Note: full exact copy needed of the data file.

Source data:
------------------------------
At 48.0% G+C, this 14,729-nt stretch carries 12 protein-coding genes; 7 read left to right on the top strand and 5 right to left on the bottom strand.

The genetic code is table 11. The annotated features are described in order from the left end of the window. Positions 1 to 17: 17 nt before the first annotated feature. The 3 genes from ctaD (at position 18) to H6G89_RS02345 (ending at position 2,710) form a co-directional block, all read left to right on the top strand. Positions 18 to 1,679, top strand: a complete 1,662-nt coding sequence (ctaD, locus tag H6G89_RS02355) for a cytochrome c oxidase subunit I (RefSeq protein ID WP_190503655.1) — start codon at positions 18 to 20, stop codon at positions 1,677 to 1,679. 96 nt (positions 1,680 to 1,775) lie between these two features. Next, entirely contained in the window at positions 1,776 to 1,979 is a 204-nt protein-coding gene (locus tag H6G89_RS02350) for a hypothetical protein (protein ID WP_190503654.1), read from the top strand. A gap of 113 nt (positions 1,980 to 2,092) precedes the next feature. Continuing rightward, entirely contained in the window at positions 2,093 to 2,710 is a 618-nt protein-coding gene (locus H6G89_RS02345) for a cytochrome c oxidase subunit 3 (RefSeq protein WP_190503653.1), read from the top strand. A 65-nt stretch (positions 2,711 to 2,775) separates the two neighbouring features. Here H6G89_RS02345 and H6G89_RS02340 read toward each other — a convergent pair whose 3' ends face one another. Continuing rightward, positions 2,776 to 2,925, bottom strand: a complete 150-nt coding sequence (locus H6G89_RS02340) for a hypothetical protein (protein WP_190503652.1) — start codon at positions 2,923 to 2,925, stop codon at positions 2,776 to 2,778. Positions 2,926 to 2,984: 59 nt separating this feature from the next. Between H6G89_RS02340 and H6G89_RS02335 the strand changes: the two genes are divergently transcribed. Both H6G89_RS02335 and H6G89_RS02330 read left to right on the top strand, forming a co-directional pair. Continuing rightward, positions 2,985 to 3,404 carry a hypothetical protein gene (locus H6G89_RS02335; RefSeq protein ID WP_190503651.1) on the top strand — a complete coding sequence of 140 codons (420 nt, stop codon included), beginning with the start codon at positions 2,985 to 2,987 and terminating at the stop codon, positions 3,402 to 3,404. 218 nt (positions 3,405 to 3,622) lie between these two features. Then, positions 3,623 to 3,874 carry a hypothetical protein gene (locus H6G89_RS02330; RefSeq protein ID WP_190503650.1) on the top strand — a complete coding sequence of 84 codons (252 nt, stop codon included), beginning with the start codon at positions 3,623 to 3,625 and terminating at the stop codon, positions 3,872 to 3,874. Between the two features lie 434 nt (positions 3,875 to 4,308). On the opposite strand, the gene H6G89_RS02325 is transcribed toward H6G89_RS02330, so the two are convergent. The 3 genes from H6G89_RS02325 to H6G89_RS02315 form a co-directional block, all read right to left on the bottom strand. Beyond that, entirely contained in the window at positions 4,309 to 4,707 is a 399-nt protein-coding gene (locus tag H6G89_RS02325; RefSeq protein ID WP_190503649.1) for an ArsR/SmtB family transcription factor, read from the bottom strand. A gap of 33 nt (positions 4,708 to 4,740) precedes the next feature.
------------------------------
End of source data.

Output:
At 48.0% G+C, this 14,729-nt stretch carries 12 protein-coding genes; 7 read left to right on the top strand and 5 right to left on the bottom strand.

The genetic code is table 11. The annotated features are described in order from the left end of the window. Positions 1 to 17: 17 nt before the first annotated feature. The 3 genes from ctaD (at position 18) to H6G89_RS02345 (ending at position 2,710) form a co-directional block, all read left to right on the top strand. Positions 18 to 1,679, top strand: a complete 1,662-nt coding sequence (ctaD, locus tag H6G89_RS02355) for a cytochrome c oxidase subunit I (RefSeq protein ID WP_190503655.1) — start codon at positions 18 to 20, stop codon at positions 1,677 to 1,679. 96 nt (positions 1,680 to 1,775) lie between these two features. Next, entirely contained in the window at positions 1,776 to 1,979 is a 204-nt protein-coding gene (locus tag H6G89_RS02350) for a hypothetical protein (protein ID WP_190503654.1), read from the top strand. A gap of 113 nt (positions 1,980 to 2,092) precedes the next feature. Continuing rightward, entirely contained in the window at positions 2,093 to 2,710 is a 618-nt protein-coding gene (locus H6G89_RS02345) for a cytochrome c oxidase subunit 3 (RefSeq protein WP_190503653.1), read from the top strand. A 65-nt stretch (positions 2,711 to 2,775) separates the two neighbouring features. Here H6G89_RS02345 and H6G89_RS02340 read toward each other — a convergent pair whose 3' ends face one another. Continuing rightward, positions 2,776 to 2,925, bottom strand: a complete 150-nt coding sequence (locus H6G89_RS02340) for a hypothetical protein (protein WP_190503652.1) — start codon at positions 2,923 to 2,925, stop codon at positions 2,776 to 2,778. Positions 2,926 to 2,984: 59 nt separating this feature from the next. Between H6G89_RS02340 and H6G89_RS02335 the strand changes: the two genes are divergently transcribed. Both H6G89_RS02335 and H6G89_RS02330 read left to right on the top strand, forming a co-directional pair. Continuing rightward, positions 2,985 to 3,404 carry a hypothetical protein gene (locus H6G89_RS02335; RefSeq protein ID WP_190503651.1) on the top strand — a complete coding sequence of 140 codons (420 nt, stop codon included), beginning with the start codon at positions 2,985 to 2,987 and terminating at the stop codon, positions 3,402 to 3,404. 218 nt (positions 3,405 to 3,622) lie between these two features. Then, positions 3,623 to 3,874 carry a hypothetical protein gene (locus H6G89_RS02330; RefSeq protein ID WP_190503650.1) on the top strand — a complete coding sequence of 84 codons (252 nt, stop codon included), beginning with the start codon at positions 3,623 to 3,625 and terminating at the stop codon, positions 3,872 to 3,874. Between the two features lie 434 nt (positions 3,875 to 4,308). On the opposite strand, the gene H6G89_RS02325 is transcribed toward H6G89_RS02330, so the two are convergent. The 3 genes from H6G89_RS02325 to H6G89_RS02315 form a co-directional block, all read right to left on the bottom strand. Beyond that, entirely contained in the window at positions 4,309 to 4,707 is a 399-nt protein-coding gene (locus tag H6G89_RS02325; RefSeq protein ID WP_190503649.1) for an ArsR/SmtB family transcription factor, read from the bottom strand. A gap of 33 nt (positions 4,708 to 4,740) precedes the next feature.